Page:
Canon PowerShot Pro1, For Me, A Disappointment 03
Canon PowerShot Pro1, For Me, A Disappointment 04
Canon PowerShot Pro1, For Me, A Disappointment 05
The CCD Sensor, image-making with the much-touted 2004 6MP CCD Canon PowerShot Pro1, just couldn't get the hang of it.
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For all the hype, accolades, and promotions on the excellence of the Canon PowerShot Pro1 (a circa 2004 digicam fitted with a 6MP CCD sensor), the camera, to me, is still a disappointment. It could even be my own fault that I acquired a unit with a slight distribution of moss-like fungal infection on the front lens, which makes autofocusing a hit-and-miss, it is the overall sluggishness of the camera appalls me. Took ages for the camera to focus, and longer still to record the images.

The Canon Powershot Pro1, launched by Canon in 2004, comes fitted with the professional 'L' (Luxury) line lens, made for the earlier FD-mount lens series. Canon 'L' lenses are normally identified with a red ring and the letter 'L' engraved on the lens trim. These lenses tend to be more durable, with some incorporating dust and water-resistant rubber seals. On the Pro1, the lens has a zoom range of 7.2 to 50.8mm, equivalent to 28 to 200mm in 35mm full-frame format. The camera has a maximum speed of 1/4,000 second, measures 117.5 x 72 x 90.3mm deep, and weighs 545 grams.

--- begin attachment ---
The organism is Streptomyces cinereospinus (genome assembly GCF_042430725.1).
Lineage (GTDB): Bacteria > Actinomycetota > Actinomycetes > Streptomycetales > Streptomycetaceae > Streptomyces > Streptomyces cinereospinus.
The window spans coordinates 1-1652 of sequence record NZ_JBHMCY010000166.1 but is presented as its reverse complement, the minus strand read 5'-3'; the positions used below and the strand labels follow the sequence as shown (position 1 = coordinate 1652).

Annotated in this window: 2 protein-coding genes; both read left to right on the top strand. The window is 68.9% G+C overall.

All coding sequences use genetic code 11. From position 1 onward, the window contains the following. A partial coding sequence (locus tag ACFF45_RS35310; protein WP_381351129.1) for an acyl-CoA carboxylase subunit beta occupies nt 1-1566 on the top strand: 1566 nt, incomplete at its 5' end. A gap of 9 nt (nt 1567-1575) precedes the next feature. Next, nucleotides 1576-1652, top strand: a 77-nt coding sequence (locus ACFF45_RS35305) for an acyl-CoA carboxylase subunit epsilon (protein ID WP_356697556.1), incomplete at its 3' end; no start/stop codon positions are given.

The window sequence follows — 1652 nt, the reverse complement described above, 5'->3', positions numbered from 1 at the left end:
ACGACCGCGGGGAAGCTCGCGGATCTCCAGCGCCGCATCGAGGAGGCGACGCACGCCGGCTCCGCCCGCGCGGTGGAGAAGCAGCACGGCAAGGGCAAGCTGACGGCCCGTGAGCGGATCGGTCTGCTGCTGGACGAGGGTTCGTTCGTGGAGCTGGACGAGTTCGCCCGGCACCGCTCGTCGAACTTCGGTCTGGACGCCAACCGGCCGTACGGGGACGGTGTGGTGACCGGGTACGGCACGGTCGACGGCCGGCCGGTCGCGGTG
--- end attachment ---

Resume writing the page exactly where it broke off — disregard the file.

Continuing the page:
Canon PowerShot Pro1
Canon PowerShot Pro1

As posted, I do, however, manage to get a few interesting in-focus shots with the Pro1 on its test run. Images were post-processed on the desktop photo editor, cropped to suit, and tweaked with Tone Cirve, Brightness & Contrast, and Unsharp Mask. While the images were near exhilarating, the lethargicness of autofocusing and image recording remains the sore point, and the tendency to pass this model over to another make and model with faster AF and image recording (from later years production run) is all but there.



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Monday, November 6, 2023

Five Frames, Panasonic Lumix DMC-FZ45, First Impression

Panasonic Lumix DMC-FZ45, First Impression 01
Panasonic Lumix DMC-FZ45, First Impression 02
Panasonic Lumix DMC-FZ45, First Impression 03
Panasonic Lumix DMC-FZ45, First Impression 04
Panasonic Lumix DMC-FZ45, First Impression 05
The CCD Sensor, image image-making with a sticky and uncomfortable-to-use zoom lever on a 12.1 MP CCD Lumix DMC-FZ45.
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The Panasonic Lumix DMC-FZ45 is identical to the FZ40, only in which region it was sold (North America or Europe). The image qualities from these two models are, of course, equally identical. I have both of these cameras, the FZ45 being an earlier buy, but it came with a sticky zoom lever that stays at the position it was pushed to without wanting to center itself. I found this rather uncomfortable to use and decided to use a copy of the FZ40, which works perfectly.

The FZ45/FZ40, launched in 2010, replaces the FZ38/35 launched in 2009. The model has a bigger 24x Optical Image Stabilized Zoom equivalent to a 25-600mm lens on a 35mm full-frame camera, a 14.1 MP CCD sensor (the FZ38/35 had an 18x zoom and a 12.1MP CCD sensor), a 3.0-inch 230,000 pixel LCD screen. The FZ40 also comes with AVCHD Lite 720p HD video recording, and Sonic Speed auto-focus system, the industry's fastest focus times.

Panasonic Lumix DMC-FZ45

The specs of the FZ45/40 were close to that of the FZ100 which had a 14.1MP CMOS sensor, a fully articulated 3.0-inch 460k monitor, and 1920 x 1080 full HD (1080i) video recording in AVCHD format. Another minor but welcome change with the FZ45/40 is the replacement of the Record/Playback slider switch of the FZ38/35 with a simple button to access playback mode. The slider switch is now replaced by a push-and-turn dial for adjusting shutter speed and aperture settings in programmed modes.